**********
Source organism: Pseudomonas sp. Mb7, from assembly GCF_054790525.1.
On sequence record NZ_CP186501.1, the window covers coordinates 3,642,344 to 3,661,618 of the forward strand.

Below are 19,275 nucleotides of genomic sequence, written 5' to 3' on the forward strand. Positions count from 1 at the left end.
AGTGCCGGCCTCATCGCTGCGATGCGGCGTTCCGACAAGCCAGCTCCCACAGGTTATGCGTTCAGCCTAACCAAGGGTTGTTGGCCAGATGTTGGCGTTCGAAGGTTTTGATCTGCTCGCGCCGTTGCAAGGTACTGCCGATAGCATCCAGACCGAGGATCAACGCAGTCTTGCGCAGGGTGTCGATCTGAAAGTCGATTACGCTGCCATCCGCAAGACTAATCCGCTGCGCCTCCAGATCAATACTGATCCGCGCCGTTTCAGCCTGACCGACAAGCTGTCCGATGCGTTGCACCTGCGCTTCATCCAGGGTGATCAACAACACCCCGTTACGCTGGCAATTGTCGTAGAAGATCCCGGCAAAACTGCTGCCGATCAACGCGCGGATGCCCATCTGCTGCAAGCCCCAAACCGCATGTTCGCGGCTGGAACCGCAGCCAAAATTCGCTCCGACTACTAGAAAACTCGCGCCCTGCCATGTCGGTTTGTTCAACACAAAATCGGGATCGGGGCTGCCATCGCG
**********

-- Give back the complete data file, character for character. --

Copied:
Source organism: Pseudomonas sp. Mb7, from assembly GCF_054790525.1.
On sequence record NZ_CP186501.1, the window covers coordinates 3,642,344 to 3,661,618 of the forward strand.

Below are 19,275 nucleotides of genomic sequence, written 5' to 3' on the forward strand. Positions count from 1 at the left end.
AGTGCCGGCCTCATCGCTGCGATGCGGCGTTCCGACAAGCCAGCTCCCACAGGTTATGCGTTCAGCCTAACCAAGGGTTGTTGGCCAGATGTTGGCGTTCGAAGGTTTTGATCTGCTCGCGCCGTTGCAAGGTACTGCCGATAGCATCCAGACCGAGGATCAACGCAGTCTTGCGCAGGGTGTCGATCTGAAAGTCGATTACGCTGCCATCCGCAAGACTAATCCGCTGCGCCTCCAGATCAATACTGATCCGCGCCGTTTCAGCCTGACCGACAAGCTGTCCGATGCGTTGCACCTGCGCTTCATCCAGGGTGATCAACAACACCCCGTTACGCTGGCAATTGTCGTAGAAGATCCCGGCAAAACTGCTGCCGATCAACGCGCGGATGCCCATCTGCTGCAAGCCCCAAACCGCATGTTCGCGGCTGGAACCGCAGCCAAAATTCGCTCCGACTACTAGAAAACTCGCGCCCTGCCATGTCGGTTTGTTCAACACAAAATCGGGATCGGGGCTGCCATCGCG